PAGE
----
Saint Martin’s faculty member studies connections between food and literature during recent fellowship

July 8, 2014

Image alt text

LACEY, Wash. – Saint Martin’s University Associate Professor of English Jeff Birkenstein, Ph.D., recently returned from the University of Michigan, Ann Arbor, where a fellowship from that University’s Clements Library enabled him to further his research.

The recipient of an Upton Foundation Fellowship on American History, Birkenstein spent a month delving into the library’s Janice Bluestein Longone Culinary Archive for his upcoming monograph examining significant food in fiction. The archive has a vast collection of cookbooks, menus, diaries and ephemera related to American culinary history from the 16th to the early 20th century.

Birkenstein, a 2013 Fulbright Teaching and Research Award recipient, has long studied the role and symbolism of food in literature. His archival research at Clements Library involved combing through old cookbooks and other food-related documents for narrations, explanations, quotes and stories that would help illuminate the role of American food in fiction written both then and now.

Describing himself as “a successful eater for my entire life,” Birkenstein specializes in American literature, short story and food-and-culture literature, the last of which led to a University course called "Food & Fiction." He also has team-taught two interdisciplinary courses, “Food and the Economy of Culture” and “Food, Culture and Fiction,” with fellow faculty members Heather Grob, Ph.D., associate prof. of business, and Irina Gendelman, Ph.D., associate professor of communication, respectively. An avid traveler, he uses his journeys to learn about – and enjoy – the local food scene.

Birkenstein argues that food, though important, is rarely the end in and of itself: “Rather, food is a vehicle, a lens, through which we can seek to understand what we always seek to understand when reading fiction: the human condition,” he says. “I am, ultimately, interested in the connection of cooking, cookbooks and discussion about cooking to various forms of community and political engagement.”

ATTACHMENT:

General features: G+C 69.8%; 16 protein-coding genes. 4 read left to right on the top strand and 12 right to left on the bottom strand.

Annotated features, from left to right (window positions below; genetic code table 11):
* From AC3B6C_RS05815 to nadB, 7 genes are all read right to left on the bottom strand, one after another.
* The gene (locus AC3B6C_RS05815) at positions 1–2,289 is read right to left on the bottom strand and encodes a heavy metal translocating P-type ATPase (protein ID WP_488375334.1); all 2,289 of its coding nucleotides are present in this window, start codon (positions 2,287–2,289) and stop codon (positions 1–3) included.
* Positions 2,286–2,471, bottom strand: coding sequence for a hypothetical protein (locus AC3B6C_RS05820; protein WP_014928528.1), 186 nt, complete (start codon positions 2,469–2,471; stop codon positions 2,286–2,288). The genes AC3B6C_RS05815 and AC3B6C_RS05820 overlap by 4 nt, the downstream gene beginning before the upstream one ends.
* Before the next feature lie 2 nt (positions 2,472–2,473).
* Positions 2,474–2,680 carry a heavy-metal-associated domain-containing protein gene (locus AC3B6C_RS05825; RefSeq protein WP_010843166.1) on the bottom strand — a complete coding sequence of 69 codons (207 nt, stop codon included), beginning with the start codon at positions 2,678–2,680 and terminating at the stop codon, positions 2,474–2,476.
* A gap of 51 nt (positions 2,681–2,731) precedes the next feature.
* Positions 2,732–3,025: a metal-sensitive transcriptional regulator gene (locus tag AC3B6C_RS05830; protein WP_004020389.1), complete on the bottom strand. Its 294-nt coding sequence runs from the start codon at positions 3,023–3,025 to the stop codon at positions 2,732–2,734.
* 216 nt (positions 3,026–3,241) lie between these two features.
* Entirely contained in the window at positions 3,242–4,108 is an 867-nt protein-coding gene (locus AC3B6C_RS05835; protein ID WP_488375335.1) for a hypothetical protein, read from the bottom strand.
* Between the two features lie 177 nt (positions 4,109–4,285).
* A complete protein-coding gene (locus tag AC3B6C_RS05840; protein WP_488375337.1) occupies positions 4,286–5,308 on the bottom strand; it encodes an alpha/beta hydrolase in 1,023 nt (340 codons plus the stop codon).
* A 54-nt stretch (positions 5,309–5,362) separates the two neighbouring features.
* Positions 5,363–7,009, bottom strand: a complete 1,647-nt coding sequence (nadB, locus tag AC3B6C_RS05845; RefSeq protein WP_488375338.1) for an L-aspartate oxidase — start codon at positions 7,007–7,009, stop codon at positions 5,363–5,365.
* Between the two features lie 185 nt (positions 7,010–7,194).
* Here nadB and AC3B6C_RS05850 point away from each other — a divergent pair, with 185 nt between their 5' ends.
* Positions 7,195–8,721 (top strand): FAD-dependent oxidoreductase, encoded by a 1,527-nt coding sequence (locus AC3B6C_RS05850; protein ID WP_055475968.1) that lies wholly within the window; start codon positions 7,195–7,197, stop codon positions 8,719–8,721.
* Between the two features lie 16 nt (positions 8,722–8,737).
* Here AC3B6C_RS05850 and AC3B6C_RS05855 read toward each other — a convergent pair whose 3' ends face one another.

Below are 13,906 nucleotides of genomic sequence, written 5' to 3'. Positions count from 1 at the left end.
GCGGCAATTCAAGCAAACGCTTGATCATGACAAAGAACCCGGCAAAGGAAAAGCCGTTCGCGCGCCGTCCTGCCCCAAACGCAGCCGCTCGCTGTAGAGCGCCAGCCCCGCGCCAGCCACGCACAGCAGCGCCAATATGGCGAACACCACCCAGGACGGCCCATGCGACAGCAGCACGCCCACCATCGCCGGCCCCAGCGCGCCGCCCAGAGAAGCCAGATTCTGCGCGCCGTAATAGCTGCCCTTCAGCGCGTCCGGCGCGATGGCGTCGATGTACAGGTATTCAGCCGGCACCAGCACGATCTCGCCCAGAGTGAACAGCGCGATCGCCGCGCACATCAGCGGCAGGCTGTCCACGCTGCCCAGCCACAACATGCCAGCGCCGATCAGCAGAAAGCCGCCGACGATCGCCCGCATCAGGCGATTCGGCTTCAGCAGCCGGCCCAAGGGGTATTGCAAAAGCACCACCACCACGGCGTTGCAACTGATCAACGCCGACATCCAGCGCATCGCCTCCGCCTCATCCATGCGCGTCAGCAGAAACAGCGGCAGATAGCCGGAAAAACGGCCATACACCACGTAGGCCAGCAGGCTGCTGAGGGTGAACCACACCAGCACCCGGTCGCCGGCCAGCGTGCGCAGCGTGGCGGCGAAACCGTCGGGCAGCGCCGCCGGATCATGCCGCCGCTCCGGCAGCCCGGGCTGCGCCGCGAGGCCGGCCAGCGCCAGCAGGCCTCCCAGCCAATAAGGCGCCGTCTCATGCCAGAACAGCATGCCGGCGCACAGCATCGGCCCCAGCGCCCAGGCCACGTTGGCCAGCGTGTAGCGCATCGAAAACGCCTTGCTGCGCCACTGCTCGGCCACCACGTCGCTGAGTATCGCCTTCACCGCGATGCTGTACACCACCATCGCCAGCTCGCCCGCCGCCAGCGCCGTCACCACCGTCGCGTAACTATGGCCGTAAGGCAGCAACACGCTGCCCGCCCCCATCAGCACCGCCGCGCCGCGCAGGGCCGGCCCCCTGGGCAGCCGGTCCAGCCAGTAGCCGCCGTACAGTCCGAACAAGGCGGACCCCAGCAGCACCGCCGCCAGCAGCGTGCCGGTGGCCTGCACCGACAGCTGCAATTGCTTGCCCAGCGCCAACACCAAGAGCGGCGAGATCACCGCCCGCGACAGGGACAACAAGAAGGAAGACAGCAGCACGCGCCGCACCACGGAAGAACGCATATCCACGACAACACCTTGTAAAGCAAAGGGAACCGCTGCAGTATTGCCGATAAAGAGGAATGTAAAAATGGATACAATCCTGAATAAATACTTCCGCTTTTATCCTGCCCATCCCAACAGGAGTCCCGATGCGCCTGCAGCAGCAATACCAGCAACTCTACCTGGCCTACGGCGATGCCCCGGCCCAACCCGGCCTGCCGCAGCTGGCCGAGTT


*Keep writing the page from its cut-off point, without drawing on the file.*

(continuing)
Birkenstein, along with co-authors Anna Froula, Ph.D., of East Carolina University, and Karen Randall, Ph.D., of the University of Bedfordshire, UK, recently published a book, “The Cinema of Terry Gilliam: It's a Mad World” (Columbia UP/Wallflower). He earned his doctorate in English, as well as a master’s degree in Teaching English as a Foreign Language, from the University of Kentucky. He received his first master’s degree in English from California State University, Long Beach, and his bachelor’s degree, also in English, from the University of California, Los Angeles.

Saint Martin’s University is an independent four-year, coeducational university located on a wooded campus of more than 300 acres in Lacey, Washington. Established in 1895 by the Catholic Order of Saint Benedict, the University is one of 14 Benedictine colleges and universities in the United States and Canada, and the only one west of the Rocky Mountains. Saint Martin’s University prepares students for successful lives through its 23 majors and seven graduate programs spanning the liberal arts, business, education, nursing and engineering. Saint Martin’s welcomes more than 1,100 undergraduate students and 400 graduate students from many ethnic and religious backgrounds to its Lacey campus, and 300 more undergraduate students to its extension campuses located at Joint Base Lewis-McChord and Centralia College. Visit the Saint Martin’s University website at www.stmartin.edu.

For additional information:

Jeff Birkenstein, Ph.D.
Chair, Department of English
Associate Professor of English
360-486-8846; jbirkenstein@stmartin.edu

Genevieve Canceko Chan
Vice President, Marketing and Communications
360-438-4332; GChan@stmartin.edu